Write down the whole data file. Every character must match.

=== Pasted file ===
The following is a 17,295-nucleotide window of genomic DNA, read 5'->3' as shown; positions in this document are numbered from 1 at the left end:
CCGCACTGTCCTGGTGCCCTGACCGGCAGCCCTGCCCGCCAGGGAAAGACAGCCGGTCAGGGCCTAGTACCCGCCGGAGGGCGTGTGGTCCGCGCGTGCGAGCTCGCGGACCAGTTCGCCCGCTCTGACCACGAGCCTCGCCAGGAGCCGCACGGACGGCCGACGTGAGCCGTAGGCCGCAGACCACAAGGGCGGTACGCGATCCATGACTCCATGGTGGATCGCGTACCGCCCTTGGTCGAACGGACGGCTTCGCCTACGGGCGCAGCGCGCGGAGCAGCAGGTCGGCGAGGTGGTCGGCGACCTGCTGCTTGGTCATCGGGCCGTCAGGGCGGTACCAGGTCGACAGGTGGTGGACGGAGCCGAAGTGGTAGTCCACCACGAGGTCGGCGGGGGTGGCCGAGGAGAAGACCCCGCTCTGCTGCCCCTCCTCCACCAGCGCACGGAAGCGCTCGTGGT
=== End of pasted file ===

The following is a 17,295-nucleotide window of genomic DNA, read 5'->3' as shown; positions in this document are numbered from 1 at the left end:
CCGCACTGTCCTGGTGCCCTGACCGGCAGCCCTGCCCGCCAGGGAAAGACAGCCGGTCAGGGCCTAGTACCCGCCGGAGGGCGTGTGGTCCGCGCGTGCGAGCTCGCGGACCAGTTCGCCCGCTCTGACCACGAGCCTCGCCAGGAGCCGCACGGACGGCCGACGTGAGCCGTAGGCCGCAGACCACAAGGGCGGTACGCGATCCATGACTCCATGGTGGATCGCGTACCGCCCTTGGTCGAACGGACGGCTTCGCCTACGGGCGCAGCGCGCGGAGCAGCAGGTCGGCGAGGTGGTCGGCGACCTGCTGCTTGGTCATCGGGCCGTCAGGGCGGTACCAGGTCGACAGGTGGTGGACGGAGCCGAAGTGGTAGTCCACCACGAGGTCGGCGGGGGTGGCCGAGGAGAAGACCCCGCTCTGCTGCCCCTCCTCCACCAGCGCACGGAAGCGCTCGTGGT